4 September 2013

Two days ago, a woman arrived at the birth center who did not seem to be in active labor. She then slept through the night – not a sign that things were progressing. In the morning, I went to visit her, and she was calmly sitting on the floor with no signs of labor. I assumed we would send her home. So imagine my surprise just a few hours later when midwife Stephanie told me midwife Kate wanted me at the birth center ASAP! I ran down. The mama was pushing!

However, this was a nice, normal, 1 hour and 40 minute pushing phase with a primip – or so I thought. After the birth, it turned out the baby had been in an asynclitic position, as evidenced by caput on molding of the skull bones — and more significantly, the placenta had a velamentous insertion of the cord. Unusual! A velamentous insertion is a major risk factor for hemorrhage.

For those interested in this important part of midwifery: Most placentas have a centrally inserted cord. A velamentous insertion, however, looks different – as if several strings were inserted into the placenta that eventually come together into the cord connected to the baby’s umbilicus. This is dangerous because if one of the “strings” breaks, the break can cause a major bleed for both the baby and the mama, and this terrible bleeding can lead to either a maternal or fetal death – or both.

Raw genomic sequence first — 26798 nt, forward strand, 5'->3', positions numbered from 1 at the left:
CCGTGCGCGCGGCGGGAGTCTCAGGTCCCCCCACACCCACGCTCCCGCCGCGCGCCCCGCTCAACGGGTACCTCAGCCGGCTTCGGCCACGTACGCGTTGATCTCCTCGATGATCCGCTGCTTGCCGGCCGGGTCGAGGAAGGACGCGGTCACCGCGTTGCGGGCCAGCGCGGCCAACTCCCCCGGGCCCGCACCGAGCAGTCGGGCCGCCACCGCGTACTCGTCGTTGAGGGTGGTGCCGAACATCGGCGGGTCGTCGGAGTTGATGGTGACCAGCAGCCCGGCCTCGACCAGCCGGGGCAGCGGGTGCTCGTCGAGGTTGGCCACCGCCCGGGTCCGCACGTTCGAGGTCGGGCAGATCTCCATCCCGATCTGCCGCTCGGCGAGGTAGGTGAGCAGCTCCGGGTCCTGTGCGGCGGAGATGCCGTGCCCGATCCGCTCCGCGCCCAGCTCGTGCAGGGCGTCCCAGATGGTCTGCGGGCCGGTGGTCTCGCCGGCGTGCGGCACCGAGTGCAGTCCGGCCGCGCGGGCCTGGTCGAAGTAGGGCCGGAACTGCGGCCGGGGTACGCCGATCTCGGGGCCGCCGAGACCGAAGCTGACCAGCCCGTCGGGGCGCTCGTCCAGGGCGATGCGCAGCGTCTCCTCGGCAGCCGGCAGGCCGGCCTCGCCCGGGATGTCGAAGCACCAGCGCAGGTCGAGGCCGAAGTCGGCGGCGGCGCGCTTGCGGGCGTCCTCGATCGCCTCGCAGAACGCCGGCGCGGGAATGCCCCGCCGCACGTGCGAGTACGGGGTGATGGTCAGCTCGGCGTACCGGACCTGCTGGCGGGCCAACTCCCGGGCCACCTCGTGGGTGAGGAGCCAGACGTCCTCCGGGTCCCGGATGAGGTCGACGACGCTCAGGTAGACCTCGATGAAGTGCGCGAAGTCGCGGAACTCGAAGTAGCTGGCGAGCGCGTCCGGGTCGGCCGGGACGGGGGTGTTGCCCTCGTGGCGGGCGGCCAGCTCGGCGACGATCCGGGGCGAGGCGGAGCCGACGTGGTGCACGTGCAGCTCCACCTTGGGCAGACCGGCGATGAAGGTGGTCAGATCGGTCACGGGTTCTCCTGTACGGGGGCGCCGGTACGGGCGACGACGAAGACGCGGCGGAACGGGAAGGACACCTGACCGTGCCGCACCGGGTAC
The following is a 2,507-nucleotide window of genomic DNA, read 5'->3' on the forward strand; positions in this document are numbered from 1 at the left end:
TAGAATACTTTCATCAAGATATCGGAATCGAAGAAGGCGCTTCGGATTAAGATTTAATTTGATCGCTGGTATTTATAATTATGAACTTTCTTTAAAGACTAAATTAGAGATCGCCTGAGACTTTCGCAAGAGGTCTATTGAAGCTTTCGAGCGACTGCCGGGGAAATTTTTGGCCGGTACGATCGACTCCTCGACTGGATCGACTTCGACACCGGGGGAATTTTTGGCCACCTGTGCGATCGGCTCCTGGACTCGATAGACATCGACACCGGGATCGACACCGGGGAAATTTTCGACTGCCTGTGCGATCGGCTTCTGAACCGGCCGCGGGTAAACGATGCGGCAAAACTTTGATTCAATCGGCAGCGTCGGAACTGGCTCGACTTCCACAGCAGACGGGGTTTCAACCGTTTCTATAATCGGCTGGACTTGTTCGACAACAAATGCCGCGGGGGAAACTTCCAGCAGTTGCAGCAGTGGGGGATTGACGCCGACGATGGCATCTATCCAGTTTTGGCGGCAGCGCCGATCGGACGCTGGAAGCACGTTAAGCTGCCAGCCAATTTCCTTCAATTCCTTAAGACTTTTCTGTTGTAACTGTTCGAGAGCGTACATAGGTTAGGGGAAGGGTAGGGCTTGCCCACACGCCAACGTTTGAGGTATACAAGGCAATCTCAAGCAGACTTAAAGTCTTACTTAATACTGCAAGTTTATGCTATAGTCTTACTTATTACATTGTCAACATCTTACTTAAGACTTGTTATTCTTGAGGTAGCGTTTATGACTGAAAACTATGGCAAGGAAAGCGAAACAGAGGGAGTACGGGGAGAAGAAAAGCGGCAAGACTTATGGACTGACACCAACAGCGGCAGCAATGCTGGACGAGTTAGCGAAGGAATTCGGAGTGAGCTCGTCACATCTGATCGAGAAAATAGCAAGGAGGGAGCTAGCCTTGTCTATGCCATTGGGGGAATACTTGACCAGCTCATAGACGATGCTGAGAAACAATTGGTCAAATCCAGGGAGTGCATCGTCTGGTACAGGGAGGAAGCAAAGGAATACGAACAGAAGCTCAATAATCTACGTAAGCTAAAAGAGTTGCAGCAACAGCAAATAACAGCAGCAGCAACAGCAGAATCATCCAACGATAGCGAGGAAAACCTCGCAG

As I examined the placenta after the birth, I found myself thanking God, from my heart, for blessing all of us with a peaceful birth, completely complication-free. I caught the baby as she was born from her mother, who was sitting on a birthstool. Such joy!


Later, one of the midwives was showing this rare type of placenta to others. She pointed out that the individual vessels growing out from the placenta toward the properly formed part of the cord did seem very strong. She hooked her pinky finger into the smallest vessel, and slightly lifted the weight of the placenta in the bowl to demonstrate her point, and as she did, it broke.

This reinforced to me that it was God who had protected both the mother and child for he did not allow that placental vessel to break at any time during the birth.

The baby girl’s name is Miracle because her life is a miracle.



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